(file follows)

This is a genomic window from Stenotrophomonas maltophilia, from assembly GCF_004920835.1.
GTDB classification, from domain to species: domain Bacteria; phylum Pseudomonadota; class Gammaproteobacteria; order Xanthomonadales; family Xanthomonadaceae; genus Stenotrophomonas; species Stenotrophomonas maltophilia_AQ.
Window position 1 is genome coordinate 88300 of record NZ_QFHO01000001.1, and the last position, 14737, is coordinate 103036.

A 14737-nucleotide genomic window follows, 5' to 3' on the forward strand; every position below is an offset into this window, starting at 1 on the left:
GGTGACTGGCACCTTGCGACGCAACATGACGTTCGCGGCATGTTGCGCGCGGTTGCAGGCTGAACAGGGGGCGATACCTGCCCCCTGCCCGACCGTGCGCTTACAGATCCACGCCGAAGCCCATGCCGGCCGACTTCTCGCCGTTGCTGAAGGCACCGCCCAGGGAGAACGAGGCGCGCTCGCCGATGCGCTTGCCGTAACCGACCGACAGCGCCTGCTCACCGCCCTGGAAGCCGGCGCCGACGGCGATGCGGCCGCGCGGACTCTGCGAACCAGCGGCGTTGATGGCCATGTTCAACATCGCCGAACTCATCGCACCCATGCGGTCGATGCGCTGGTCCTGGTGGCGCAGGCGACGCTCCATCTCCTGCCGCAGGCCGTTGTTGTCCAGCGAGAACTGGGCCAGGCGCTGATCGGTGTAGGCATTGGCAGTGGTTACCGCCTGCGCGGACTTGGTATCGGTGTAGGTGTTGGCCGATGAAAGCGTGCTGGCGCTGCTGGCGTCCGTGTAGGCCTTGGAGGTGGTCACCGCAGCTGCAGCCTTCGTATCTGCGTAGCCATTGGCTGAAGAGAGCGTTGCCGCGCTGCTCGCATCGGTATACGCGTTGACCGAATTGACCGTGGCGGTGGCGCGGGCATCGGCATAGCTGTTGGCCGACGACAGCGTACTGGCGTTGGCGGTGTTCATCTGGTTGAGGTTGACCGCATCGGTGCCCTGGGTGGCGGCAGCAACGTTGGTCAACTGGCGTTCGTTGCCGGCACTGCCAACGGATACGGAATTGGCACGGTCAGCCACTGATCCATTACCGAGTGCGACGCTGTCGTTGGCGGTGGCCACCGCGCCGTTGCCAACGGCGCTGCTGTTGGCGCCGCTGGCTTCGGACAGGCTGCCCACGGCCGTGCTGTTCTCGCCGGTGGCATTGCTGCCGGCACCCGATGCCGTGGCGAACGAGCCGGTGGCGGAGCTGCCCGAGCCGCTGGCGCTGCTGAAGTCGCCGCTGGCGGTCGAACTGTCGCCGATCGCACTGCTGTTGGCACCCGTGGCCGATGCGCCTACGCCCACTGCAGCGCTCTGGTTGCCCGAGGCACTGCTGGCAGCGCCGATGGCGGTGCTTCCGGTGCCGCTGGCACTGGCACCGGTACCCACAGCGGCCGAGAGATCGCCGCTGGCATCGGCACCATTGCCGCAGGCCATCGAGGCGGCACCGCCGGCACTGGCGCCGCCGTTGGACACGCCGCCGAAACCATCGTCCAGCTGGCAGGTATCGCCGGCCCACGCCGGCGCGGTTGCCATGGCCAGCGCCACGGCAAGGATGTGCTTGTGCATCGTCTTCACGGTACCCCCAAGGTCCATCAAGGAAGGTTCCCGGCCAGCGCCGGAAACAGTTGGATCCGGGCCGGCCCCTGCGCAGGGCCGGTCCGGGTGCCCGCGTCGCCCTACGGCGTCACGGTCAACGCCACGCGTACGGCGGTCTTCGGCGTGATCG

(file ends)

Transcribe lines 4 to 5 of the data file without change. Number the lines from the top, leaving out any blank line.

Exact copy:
A 14737-nucleotide genomic window follows, 5' to 3' on the forward strand; every position below is an offset into this window, starting at 1 on the left:
GGTGACTGGCACCTTGCGACGCAACATGACGTTCGCGGCATGTTGCGCGCGGTTGCAGGCTGAACAGGGGGCGATACCTGCCCCCTGCCCGACCGTGCGCTTACAGATCCACGCCGAAGCCCATGCCGGCCGACTTCTCGCCGTTGCTGAAGGCACCGCCCAGGGAGAACGAGGCGCGCTCGCCGATGCGCTTGCCGTAACCGACCGACAGCGCCTGCTCACCGCCCTGGAAGCCGGCGCCGACGGCGATGCGGCCGCGCGGACTCTGCGAACCAGCGGCGTTGATGGCCATGTTCAACATCGCCGAACTCATCGCACCCATGCGGTCGATGCGCTGGTCCTGGTGGCGCAGGCGACGCTCCATCTCCTGCCGCAGGCCGTTGTTGTCCAGCGAGAACTGGGCCAGGCGCTGATCGGTGTAGGCATTGGCAGTGGTTACCGCCTGCGCGGACTTGGTATCGGTGTAGGTGTTGGCCGATGAAAGCGTGCTGGCGCTGCTGGCGTCCGTGTAGGCCTTGGAGGTGGTCACCGCAGCTGCAGCCTTCGTATCTGCGTAGCCATTGGCTGAAGAGAGCGTTGCCGCGCTGCTCGCATCGGTATACGCGTTGACCGAATTGACCGTGGCGGTGGCGCGGGCATCGGCATAGCTGTTGGCCGACGACAGCGTACTGGCGTTGGCGGTGTTCATCTGGTTGAGGTTGACCGCATCGGTGCCCTGGGTGGCGGCAGCAACGTTGGTCAACTGGCGTTCGTTGCCGGCACTGCCAACGGATACGGAATTGGCACGGTCAGCCACTGATCCATTACCGAGTGCGACGCTGTCGTTGGCGGTGGCCACCGCGCCGTTGCCAACGGCGCTGCTGTTGGCGCCGCTGGCTTCGGACAGGCTGCCCACGGCCGTGCTGTTCTCGCCGGTGGCATTGCTGCCGGCACCCGATGCCGTGGCGAACGAGCCGGTGGCGGAGCTGCCCGAGCCGCTGGCGCTGCTGAAGTCGCCGCTGGCGGTCGAACTGTCGCCGATCGCACTGCTGTTGGCACCCGTGGCCGATGCGCCTACGCCCACTGCAGCGCTCTGGTTGCCCGAGGCACTGCTGGCAGCGCCGATGGCGGTGCTTCCGGTGCCGCTGGCACTGGCACCGGTACCCACAGCGGCCGAGAGATCGCCGCTGGCATCGGCACCATTGCCGCAGGCCATCGAGGCGGCACCGCCGGCACTGGCGCCGCCGTTGGACACGCCGCCGAAACCATCGTCCAGCTGGCAGGTATCGCCGGCCCACGCCGGCGCGGTTGCCATGGCCAGCGCCACGGCAAGGATGTGCTTGTGCATCGTCTTCACGGTACCCCCAAGGTCCATCAAGGAAGGTTCCCGGCCAGCGCCGGAAACAGTTGGATCCGGGCCGGCCCCTGCGCAGGGCCGGTCCGGGTGCCCGCGTCGCCCTACGGCGTCACGGTCAACGCCACGCGTACGGCGGTCTTCGGCGTGATCG